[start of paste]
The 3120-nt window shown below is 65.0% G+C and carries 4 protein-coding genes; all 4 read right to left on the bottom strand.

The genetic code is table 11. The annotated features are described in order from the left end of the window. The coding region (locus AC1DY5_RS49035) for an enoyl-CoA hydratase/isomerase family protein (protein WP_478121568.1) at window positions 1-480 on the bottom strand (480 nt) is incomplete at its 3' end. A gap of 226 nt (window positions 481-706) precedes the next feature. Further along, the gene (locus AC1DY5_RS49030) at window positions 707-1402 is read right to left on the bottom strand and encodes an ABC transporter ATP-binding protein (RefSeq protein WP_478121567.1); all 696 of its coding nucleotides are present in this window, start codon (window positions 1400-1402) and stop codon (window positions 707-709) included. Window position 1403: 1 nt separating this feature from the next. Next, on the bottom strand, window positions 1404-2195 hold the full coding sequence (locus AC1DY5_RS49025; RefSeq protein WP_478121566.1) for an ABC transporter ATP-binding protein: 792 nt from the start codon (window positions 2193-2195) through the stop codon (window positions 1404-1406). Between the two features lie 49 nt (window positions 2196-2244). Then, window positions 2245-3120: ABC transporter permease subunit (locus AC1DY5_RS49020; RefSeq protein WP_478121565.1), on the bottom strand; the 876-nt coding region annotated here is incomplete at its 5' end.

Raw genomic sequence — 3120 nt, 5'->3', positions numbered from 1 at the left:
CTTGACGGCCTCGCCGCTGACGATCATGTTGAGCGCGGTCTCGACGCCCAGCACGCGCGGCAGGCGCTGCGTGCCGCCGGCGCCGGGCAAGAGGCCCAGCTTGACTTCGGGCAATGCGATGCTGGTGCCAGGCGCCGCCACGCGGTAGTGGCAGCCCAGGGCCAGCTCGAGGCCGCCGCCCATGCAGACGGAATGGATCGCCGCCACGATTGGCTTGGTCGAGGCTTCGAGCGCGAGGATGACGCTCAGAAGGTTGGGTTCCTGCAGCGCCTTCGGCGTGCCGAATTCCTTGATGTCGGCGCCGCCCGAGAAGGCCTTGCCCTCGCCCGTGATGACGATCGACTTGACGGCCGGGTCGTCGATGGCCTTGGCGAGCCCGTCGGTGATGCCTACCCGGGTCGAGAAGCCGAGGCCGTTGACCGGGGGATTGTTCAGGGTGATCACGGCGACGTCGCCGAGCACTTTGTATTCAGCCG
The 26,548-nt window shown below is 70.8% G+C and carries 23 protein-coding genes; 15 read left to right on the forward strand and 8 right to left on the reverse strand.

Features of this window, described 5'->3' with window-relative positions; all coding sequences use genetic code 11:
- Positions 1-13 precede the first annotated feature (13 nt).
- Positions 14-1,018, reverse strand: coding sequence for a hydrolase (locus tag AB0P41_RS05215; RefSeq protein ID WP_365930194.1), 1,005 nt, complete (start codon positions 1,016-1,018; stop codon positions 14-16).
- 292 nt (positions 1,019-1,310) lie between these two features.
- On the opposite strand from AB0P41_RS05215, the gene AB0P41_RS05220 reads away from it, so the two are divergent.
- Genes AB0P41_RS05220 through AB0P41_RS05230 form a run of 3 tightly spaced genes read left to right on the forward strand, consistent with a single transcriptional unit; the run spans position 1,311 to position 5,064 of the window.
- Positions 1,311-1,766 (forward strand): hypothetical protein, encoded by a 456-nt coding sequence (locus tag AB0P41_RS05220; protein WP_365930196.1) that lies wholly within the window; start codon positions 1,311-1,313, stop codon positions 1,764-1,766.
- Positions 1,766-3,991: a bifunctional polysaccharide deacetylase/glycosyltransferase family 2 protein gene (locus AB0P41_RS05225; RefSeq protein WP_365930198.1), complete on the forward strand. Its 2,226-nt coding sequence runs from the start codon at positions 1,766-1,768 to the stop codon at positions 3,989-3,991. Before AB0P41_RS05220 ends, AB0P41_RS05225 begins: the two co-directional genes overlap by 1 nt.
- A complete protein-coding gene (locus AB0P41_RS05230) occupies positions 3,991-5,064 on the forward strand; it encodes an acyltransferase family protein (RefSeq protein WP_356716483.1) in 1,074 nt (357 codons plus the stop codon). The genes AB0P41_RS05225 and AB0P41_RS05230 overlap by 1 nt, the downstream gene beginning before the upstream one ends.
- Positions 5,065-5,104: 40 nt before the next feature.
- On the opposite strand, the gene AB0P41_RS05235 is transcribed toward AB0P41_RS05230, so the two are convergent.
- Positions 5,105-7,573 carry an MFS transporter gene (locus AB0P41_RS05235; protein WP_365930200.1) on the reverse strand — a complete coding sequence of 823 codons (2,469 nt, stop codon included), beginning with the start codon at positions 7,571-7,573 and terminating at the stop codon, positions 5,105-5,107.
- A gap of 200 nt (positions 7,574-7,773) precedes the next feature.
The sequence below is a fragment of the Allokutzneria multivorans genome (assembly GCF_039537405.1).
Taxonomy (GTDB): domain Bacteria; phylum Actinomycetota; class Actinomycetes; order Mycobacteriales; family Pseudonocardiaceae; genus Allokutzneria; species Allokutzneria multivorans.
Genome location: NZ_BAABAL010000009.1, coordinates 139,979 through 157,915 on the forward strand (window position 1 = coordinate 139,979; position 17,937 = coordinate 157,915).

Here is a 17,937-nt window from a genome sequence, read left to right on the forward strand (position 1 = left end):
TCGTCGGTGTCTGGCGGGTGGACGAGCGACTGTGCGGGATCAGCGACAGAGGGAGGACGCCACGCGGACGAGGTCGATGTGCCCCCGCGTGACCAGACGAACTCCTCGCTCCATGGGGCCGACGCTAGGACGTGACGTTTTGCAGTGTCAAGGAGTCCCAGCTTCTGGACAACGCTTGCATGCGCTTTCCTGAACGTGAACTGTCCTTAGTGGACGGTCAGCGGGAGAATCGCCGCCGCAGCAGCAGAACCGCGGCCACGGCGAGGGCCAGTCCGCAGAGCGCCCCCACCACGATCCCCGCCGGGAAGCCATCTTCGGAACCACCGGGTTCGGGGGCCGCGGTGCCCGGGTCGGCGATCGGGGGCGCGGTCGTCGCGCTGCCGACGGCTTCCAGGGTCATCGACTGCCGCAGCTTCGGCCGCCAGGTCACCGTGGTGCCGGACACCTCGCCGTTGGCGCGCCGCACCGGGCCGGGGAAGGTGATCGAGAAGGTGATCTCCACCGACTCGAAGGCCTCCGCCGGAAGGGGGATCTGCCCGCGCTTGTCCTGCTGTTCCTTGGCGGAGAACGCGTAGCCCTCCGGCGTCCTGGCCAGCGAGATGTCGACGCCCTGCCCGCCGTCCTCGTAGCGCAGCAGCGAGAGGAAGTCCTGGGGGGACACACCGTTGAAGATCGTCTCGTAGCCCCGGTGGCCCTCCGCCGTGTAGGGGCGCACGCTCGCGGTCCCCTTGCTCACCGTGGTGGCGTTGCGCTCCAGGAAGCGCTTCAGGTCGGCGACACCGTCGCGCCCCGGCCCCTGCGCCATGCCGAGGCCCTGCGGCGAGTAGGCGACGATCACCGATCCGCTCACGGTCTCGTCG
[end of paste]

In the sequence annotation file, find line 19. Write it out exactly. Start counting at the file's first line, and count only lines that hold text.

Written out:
The sequence below is a fragment of the Allokutzneria multivorans genome (assembly GCF_039537405.1).